The Scandalous Lady W


The first third of this unusual period drama is challenging. It makes some solid attempts to be true to the times when wives were considered no more than property; from a contemporary position, it is rather off-putting. What is more disturbing through this first third is that it is based on the real Lady  Seymour Worsley (aka Seymour Dorothy Fleming). However, the remainder of the historical is gratifying and satisfying, though not perhaps as you expect it to be, and wouldn’t work without the initial set-up. Despite the nearly 300 years between them, the general sense of the film, at least as to the rising independence of woman, is ultimately much like Dangerous Beauty. And men, in majority, just don’t come off well in either piece … and it is no real surprise given their starting point.

Dormer (Game of Thrones) struts her stuff well, going from naive idealist to strong realist. It isn’t a particularly brilliant performance, but she carries the airs and look of the age well, making it work. In truth, the script doesn’t really provide her a lot to work with either. She is intended to be a show piece for a good part of the story… she only gets to comment on the events she’s a part of through subtle looks and responses, but with little action on her part.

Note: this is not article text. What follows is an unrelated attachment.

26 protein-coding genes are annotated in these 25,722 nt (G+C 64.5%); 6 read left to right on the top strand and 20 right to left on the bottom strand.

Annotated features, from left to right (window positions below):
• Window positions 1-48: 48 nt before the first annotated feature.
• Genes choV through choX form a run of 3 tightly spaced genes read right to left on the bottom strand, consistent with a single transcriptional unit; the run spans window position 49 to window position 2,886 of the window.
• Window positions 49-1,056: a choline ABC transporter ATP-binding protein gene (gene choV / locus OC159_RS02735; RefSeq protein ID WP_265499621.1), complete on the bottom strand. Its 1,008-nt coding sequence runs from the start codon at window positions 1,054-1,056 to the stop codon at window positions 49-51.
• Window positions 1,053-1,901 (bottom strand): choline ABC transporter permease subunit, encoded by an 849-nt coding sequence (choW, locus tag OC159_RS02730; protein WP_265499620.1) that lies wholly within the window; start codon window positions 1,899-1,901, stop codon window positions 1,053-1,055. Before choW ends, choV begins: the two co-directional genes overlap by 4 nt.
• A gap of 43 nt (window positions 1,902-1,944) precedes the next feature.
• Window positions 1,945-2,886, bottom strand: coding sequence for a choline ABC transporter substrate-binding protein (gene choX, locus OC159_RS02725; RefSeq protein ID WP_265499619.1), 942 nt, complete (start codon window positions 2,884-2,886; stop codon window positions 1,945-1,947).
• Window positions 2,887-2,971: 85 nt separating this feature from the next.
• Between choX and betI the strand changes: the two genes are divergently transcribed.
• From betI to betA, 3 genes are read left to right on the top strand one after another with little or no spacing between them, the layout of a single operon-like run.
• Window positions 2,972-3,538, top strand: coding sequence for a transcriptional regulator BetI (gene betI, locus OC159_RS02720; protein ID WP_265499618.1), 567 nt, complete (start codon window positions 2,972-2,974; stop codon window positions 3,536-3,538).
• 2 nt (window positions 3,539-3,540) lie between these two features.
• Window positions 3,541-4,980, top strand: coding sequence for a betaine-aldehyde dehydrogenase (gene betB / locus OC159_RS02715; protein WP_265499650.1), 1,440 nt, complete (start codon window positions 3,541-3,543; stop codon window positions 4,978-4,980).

Evans (Endeavour) gets to do a bit more, as the ostensible head of the house and main driver of the wrack and ruin brought upon it. And while there is no question from the outset that they both lose a lot, it is really more about how they got there and what may happen next. As the glue between them, Barnard (The Adventurer: Curse of the Midas Box) plays the Worsleys’ friend and “friend.” He is just pretty and competent enough to pull off the role but is there more as a foil for Dormer than as a real character.

Director Folkson (The Decoy Bride) manages to overcome the script deficiencies by using short flashbacks, especially as related to Lord W’s motivations which are so steeped in the time and one particular moment that they are easily missed. This isn’t your typical period drama, which saves it from obscurity. Fleming is a fascinating and strong character. Even at her most vulnerable, she is quick-witted and confident in her intentions, despite where they lead her. Watch for it when it becomes available, but for now, there is at least the book it was based upon to enjoy.

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